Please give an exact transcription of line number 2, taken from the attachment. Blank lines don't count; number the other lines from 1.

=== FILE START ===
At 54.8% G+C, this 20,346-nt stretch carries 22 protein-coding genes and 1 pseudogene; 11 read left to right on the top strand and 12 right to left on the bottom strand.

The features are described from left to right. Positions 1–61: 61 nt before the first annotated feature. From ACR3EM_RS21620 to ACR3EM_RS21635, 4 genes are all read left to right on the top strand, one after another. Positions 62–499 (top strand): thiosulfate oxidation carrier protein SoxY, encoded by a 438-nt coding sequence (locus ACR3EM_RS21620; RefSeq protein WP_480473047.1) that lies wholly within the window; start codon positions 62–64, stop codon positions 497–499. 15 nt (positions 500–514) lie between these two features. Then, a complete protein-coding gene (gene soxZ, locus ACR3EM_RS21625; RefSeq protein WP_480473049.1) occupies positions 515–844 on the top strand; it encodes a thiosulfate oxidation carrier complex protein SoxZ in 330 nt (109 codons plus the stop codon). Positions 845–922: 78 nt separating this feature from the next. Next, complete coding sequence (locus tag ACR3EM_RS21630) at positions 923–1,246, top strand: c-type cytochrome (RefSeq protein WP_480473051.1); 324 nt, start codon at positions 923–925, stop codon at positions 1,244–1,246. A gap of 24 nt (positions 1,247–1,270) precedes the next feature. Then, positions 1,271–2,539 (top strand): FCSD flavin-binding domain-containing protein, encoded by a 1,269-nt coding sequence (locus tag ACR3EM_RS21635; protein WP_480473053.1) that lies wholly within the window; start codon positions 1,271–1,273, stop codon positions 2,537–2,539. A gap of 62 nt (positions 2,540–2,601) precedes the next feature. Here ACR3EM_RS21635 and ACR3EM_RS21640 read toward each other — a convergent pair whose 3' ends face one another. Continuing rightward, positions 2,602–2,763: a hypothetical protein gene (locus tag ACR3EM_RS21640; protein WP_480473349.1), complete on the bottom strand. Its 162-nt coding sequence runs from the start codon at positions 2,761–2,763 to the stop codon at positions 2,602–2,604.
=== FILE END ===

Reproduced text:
The features are described from left to right. Positions 1–61: 61 nt before the first annotated feature. From ACR3EM_RS21620 to ACR3EM_RS21635, 4 genes are all read left to right on the top strand, one after another. Positions 62–499 (top strand): thiosulfate oxidation carrier protein SoxY, encoded by a 438-nt coding sequence (locus ACR3EM_RS21620; RefSeq protein WP_480473047.1) that lies wholly within the window; start codon positions 62–64, stop codon positions 497–499. 15 nt (positions 500–514) lie between these two features. Then, a complete protein-coding gene (gene soxZ, locus ACR3EM_RS21625; RefSeq protein WP_480473049.1) occupies positions 515–844 on the top strand; it encodes a thiosulfate oxidation carrier complex protein SoxZ in 330 nt (109 codons plus the stop codon). Positions 845–922: 78 nt separating this feature from the next. Next, complete coding sequence (locus tag ACR3EM_RS21630) at positions 923–1,246, top strand: c-type cytochrome (RefSeq protein WP_480473051.1); 324 nt, start codon at positions 923–925, stop codon at positions 1,244–1,246. A gap of 24 nt (positions 1,247–1,270) precedes the next feature. Then, positions 1,271–2,539 (top strand): FCSD flavin-binding domain-containing protein, encoded by a 1,269-nt coding sequence (locus tag ACR3EM_RS21635; protein WP_480473053.1) that lies wholly within the window; start codon positions 1,271–1,273, stop codon positions 2,537–2,539. A gap of 62 nt (positions 2,540–2,601) precedes the next feature. Here ACR3EM_RS21635 and ACR3EM_RS21640 read toward each other — a convergent pair whose 3' ends face one another. Continuing rightward, positions 2,602–2,763: a hypothetical protein gene (locus tag ACR3EM_RS21640; protein WP_480473349.1), complete on the bottom strand. Its 162-nt coding sequence runs from the start codon at positions 2,761–2,763 to the stop codon at positions 2,602–2,604.